Ben Stokes’ decision to bring the curtain down on his ODI career has taken many by surprise with the all-rounder previously tipped to help England retain their World Cup trophy next year. Instead, Stokes will be at home when the competition is played in India while his teammates try to make it back-to-back World Cup successes. Needless to say, Stokes will be sorely missed at a tournament that he virtually won single-handedly for England in 2019. With this in mind, what will Stokes’ legacy in the ODI arena look like now that he has called it a day in the 50-over format?
2019 and the World Cup win that wasn't theoretically a win
As briefly touched on, the 31-year-old will always be remembered for his spine-tingling innings at Lord’s on July 14th, 2019. It was during this knock of 84 off 98 balls that Stokes was able to rescue the game for England before helping to force the contest into a Super Over. It should be pointed out that the last over of this World Cup final was not without its drama either after Stokes inadvertently sent Martin Guptill’s throw to the boundary while trying to avoid being run out. At the time, England needed nine runs off three balls but as Stokes attempted to scamper home after a second run, he dived into his crease and deflected the ball past a hapless Colin de Grandhomme and to the boundary fence. Essentially, this worked out as a six for England and meant that they only needed three runs off three balls, instead of the far harder equation of seven off three.
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This was, arguably, the most significant moment of the World Cup final with fate intervening and ultimately, handing England the win when all looked lost. Of course, the history books will instead read that Stokes carried his bat and won the final for his nation but there is a sizable asterisk that could be put next to the World Cup final result that crucially, also ended in a draw after the conclusion of the Super Over where both teams matched the others' 15 run total. England were, however, awarded the trophy owing to the boundary countback rule which basically, decides the winner by virtue of which country hit the most boundaries during the World Cup final.
Fine margins have the greatest impact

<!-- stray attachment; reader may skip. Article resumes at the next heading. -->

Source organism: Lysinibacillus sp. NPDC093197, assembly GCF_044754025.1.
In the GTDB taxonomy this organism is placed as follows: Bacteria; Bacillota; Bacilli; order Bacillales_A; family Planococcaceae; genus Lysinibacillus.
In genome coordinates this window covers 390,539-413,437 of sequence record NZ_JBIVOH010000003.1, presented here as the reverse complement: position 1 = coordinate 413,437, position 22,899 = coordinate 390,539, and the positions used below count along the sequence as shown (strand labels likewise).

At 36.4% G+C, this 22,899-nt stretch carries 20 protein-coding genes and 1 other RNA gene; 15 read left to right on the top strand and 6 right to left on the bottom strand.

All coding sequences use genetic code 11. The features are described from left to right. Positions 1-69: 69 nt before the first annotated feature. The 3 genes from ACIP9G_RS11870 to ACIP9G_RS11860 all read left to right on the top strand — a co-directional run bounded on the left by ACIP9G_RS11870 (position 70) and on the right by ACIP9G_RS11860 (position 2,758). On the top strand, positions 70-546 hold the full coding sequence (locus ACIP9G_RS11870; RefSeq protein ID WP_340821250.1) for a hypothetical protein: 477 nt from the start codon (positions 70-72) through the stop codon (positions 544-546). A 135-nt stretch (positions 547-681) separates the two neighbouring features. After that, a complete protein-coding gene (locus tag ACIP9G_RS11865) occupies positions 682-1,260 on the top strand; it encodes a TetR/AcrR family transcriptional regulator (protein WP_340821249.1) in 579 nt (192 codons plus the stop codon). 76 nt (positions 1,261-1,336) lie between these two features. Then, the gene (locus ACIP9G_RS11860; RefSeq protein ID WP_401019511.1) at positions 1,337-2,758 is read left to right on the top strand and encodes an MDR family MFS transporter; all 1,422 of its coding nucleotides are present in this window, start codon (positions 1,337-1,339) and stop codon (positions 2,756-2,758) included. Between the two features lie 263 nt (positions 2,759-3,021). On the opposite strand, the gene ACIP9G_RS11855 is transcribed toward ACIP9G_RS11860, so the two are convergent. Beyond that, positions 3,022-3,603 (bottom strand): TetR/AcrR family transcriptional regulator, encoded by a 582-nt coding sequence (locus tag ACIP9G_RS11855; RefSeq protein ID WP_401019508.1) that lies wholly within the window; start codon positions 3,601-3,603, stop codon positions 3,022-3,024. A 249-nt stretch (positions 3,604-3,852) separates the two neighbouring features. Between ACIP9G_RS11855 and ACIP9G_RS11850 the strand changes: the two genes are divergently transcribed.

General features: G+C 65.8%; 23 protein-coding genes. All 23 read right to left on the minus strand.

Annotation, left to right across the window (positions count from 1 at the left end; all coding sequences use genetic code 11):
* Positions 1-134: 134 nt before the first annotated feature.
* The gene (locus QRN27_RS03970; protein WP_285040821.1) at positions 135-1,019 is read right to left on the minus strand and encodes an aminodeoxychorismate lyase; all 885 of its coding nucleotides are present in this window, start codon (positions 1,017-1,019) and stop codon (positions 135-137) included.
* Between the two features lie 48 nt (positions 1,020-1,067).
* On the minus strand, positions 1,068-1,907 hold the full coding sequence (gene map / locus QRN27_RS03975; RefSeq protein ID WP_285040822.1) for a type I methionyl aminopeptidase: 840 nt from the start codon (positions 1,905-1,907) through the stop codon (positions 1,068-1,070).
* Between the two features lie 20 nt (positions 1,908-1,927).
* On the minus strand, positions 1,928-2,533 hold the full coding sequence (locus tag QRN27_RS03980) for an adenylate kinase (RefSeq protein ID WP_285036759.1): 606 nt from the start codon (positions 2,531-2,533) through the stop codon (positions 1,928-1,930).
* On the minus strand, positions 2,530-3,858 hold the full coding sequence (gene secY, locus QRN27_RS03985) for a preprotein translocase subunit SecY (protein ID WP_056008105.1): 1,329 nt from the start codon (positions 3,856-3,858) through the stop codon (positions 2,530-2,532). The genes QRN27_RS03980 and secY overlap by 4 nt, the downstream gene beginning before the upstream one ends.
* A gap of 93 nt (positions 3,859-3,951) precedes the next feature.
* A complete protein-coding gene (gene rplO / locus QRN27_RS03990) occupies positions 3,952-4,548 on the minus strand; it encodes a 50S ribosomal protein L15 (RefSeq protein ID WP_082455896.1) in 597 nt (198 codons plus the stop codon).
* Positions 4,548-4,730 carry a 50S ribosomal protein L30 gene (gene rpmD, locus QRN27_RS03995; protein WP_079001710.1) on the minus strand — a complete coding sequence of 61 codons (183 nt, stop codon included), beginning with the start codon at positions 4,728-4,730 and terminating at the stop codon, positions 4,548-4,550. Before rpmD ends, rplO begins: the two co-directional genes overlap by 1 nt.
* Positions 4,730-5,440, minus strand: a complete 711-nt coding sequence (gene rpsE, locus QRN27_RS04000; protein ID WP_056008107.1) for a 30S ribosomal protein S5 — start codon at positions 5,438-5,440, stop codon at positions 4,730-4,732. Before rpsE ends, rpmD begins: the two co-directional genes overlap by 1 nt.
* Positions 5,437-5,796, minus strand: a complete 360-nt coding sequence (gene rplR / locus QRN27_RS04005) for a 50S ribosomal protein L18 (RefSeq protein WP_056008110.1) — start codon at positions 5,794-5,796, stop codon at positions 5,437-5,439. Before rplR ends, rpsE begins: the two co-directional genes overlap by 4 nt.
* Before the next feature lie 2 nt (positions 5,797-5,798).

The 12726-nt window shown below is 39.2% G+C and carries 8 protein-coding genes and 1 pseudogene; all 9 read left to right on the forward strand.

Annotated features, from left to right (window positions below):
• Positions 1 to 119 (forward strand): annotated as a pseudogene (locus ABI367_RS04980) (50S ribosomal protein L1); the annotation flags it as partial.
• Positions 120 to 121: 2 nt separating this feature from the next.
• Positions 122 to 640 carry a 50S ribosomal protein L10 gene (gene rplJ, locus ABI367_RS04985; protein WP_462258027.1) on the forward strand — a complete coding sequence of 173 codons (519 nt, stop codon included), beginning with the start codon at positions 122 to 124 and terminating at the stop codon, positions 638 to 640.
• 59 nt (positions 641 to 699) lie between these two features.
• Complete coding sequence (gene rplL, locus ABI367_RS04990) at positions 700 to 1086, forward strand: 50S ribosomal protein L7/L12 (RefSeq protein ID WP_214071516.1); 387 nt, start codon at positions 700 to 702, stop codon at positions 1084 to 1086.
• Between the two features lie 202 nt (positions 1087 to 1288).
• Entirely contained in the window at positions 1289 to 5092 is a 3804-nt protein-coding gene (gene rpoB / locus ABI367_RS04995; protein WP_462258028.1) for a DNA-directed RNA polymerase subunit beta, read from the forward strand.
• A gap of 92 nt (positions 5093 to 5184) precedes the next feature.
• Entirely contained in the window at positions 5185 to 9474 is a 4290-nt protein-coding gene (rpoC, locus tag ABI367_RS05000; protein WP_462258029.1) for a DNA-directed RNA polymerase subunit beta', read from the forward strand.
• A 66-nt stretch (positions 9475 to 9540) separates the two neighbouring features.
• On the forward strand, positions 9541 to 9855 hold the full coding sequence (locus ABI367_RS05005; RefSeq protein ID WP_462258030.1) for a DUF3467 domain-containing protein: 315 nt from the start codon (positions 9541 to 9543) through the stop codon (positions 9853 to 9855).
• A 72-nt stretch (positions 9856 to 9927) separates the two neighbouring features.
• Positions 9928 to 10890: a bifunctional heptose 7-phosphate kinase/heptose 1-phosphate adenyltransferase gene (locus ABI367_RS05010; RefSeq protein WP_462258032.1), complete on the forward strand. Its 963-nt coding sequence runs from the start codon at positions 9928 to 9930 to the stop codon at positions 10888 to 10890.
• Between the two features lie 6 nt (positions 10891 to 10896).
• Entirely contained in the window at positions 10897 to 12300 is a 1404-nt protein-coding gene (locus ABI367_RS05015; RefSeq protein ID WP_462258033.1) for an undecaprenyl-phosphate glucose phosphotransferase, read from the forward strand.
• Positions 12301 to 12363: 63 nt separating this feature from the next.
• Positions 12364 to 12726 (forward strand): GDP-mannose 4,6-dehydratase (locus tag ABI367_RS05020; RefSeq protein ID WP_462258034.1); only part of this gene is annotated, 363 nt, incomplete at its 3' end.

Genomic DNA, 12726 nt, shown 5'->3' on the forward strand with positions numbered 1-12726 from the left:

If at this stage you are beginning to feel like this is an article that is intended to smear or indeed throw shade at England’s 2019 World Cup final then please rest assured that it isn’t. Rather, it’s meant to show how different Stokes’ legacy could have been but for a few and indeed hugely consequential breaks. Basically, instead of the current tributes being paid to Stokes lauding his World Cup-winning innings on the back of retirement, they could have for the same money been consoling him for being a nearly man in 2019.
They say history is written by the victors and perhaps there isn’t a better example in recent sporting times. Indeed, Stokes will retire as a 50-over World Cup winner and interestingly, will now put all his energy and spare time into helping the Cinch England team win the T20 World Cup at the end of the year in Australia. As things stand, the odds suggest that England have a good chance of doing so given that the cricket betting at Betway, as of the 19th of July, price Jos Buttler’s men at 4/1 in the outright market to win the tournament. England have, obviously, come close in the past but lost out to the West Indies during the 2016 World Cup final in a game that perhaps does once again cast the spotlight on how legacies in certain formats are decided.
On that occasion, England's current Test captain was tasked with helping England defend 19 runs off the final over but for one reason or another, the all-rounder couldn't find his length. The result of his miscalculation with ball in hand was utterly brutal as Carlos Brathwaite launched Stokes high into the Kolkata night sky for four consecutive sixes to hand the islanders a famous World Cup win.
Carlos Brathwaite vs Ben Stokes in the final over of the 2016 T20 World Cup.
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Perhaps these examples of both finals in 2016 and 2019 reinforce the notion that you need the rub of the green to be considered a sporting legend.
Yes, Stokes was a fabulous ODI cricketer, but he was also on the right side of fate in 2019.